May 26, 2024

All Over the Map

All Over the Map

All Over the Map

By Emily de La Bruyere and Nathan Picarsic

Alabama: Kay Ivey
Arizona: Doug Ducey
Colorado: Jared Polis
Delaware: John Carney
Idaho: Brad Little
Indiana: Eric Holcomb
Maine: Janet Mills
Massachusetts: Charlie Baker
Montana: Steve Bullock
New Hampshire: Chris Sununu
North Carolina: Roy Cooper
North Dakota: Doug Burgum
Oregon: Kate Brown
Tennessee: Bill Lee
Utah: Gary Herbert
Vermont: Phil Scott
West Virginia: Jim Justice

Across the political spectrum, Americans are moving toward a consensus that China’s authoritarian regime poses the foremost threat to U.S. national security. Under the firm control of the Chinese Communist Party (CCP), the People’s Republic of China presents a challenge that goes well beyond the military, or even the technological, domain. Beijing seeks to shape global architectures, and through them to assert global control. Beijing’s ambitions are evident in its efforts to set global technical standards and control emerging infrastructure, to convert foreign dependence on Chinese resources and manufacturing capabilities into market-making power, and to influence international opinion through disinformation and propaganda.

These efforts target the public and private sectors. And in its efforts to influence governments, including the U.S. government, Beijing does not limit itself to the national level. Beijing also runs systematic campaigns to influence subnational — that is, state and local — governments.

Beijing understands that subnational political leaders respond to different incentives than do federal officials and authorities — and that those incentives may create favorable conditions for China’s influence campaigns. States and localities often prioritize the creation of jobs and economic growth, with less concern for national security risks. Beijing appeals to such economic interests to shift attitudes, open doors for China and Chinese entities, and foster relationships that can offset growing resistance in Washington to Beijing’s global agenda. Success on this score brings strategic and security returns for the CCP. It also obscures the extent to which short-term boons from economic cooperation may lead to long-term losses for the United States by hollowing out key industrial sectors and gradually offshoring jobs and economic growth.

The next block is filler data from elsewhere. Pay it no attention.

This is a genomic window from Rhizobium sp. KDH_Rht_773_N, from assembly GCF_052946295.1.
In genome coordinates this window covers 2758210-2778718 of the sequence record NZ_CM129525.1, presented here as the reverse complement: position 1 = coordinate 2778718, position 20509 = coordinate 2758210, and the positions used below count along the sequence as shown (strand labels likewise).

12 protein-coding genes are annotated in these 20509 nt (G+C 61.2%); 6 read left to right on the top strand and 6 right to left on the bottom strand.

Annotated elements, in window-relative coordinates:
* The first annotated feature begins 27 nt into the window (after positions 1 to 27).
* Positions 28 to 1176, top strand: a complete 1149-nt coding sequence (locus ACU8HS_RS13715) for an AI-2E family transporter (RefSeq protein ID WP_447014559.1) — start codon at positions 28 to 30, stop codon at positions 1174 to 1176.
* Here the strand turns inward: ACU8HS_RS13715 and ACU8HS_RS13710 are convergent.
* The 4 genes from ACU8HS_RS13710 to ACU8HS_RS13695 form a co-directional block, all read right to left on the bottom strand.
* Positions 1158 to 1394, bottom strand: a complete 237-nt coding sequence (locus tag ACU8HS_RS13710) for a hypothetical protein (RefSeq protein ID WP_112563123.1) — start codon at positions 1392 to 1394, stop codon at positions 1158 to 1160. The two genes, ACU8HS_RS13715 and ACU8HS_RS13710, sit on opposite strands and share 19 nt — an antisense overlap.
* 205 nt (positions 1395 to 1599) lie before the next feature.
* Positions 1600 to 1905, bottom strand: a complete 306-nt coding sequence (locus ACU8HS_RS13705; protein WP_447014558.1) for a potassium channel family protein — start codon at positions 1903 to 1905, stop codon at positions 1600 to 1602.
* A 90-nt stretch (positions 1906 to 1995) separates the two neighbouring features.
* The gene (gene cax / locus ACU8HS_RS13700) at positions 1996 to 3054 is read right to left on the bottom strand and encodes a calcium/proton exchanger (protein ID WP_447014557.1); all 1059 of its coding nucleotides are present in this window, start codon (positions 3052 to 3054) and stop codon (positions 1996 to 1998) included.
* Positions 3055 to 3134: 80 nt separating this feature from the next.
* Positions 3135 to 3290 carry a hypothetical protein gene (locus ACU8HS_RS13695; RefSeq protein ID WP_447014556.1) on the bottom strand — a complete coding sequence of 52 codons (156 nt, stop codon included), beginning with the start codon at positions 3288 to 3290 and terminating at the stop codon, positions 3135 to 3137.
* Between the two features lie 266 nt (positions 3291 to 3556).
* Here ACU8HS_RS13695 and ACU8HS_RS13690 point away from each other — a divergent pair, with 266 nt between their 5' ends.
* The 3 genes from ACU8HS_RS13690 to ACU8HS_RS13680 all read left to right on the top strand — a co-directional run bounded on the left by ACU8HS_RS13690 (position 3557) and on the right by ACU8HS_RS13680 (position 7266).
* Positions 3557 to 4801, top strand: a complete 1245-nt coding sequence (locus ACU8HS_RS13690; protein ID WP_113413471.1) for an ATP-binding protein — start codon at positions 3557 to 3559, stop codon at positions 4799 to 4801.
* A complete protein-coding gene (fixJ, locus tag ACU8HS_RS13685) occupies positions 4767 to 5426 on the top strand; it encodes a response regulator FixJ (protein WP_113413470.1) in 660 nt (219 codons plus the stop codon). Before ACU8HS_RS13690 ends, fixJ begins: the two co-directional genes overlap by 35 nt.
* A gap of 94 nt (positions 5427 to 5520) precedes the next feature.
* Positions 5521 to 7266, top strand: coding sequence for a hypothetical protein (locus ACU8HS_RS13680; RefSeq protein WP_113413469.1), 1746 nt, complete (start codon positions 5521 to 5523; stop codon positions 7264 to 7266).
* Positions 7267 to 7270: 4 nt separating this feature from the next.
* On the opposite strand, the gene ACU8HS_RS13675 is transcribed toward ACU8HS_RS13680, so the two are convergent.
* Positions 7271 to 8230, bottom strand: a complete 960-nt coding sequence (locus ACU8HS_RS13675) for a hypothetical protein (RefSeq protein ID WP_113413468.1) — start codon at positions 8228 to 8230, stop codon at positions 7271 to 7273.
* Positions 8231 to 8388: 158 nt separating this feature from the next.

In June 2019, the Minzhi International Research Institute, a Chinese think tank,1 and Tsinghua University’s Center of Globalization Studies published a survey of U.S. governors’ attitudes toward China. The report clearly articulates the logic of cultivating state and local officials as a counterweight to Washington’s increasing concern about China’s national security threat:

“In Washington, voices advocating a tough stance on China seem to have become mainstream and have growing momentum. [However,] in American politics, in addition to the White House and Congress, there is another type of decisive actor: the governors. Because of the federal system in the United States, governors can ignore the White House’s orders… And each federal member enjoys a certain degree of diplomatic independence… Therefore, as Washington’s overall attitude towards China toughens, the attitudes of the states are crucial.”

Based on public statements, the Minzhi-Tsinghua survey finds that “among the 50 governors, 17 are friendly to China, 14 have ambiguous attitudes toward China, six are tough on China, and 14 have made no clear or public statement on China.” The report argues that “hardline” stances among U.S. governors are overwhelmingly human rights-related “and rarely involve economic and trade issues.”


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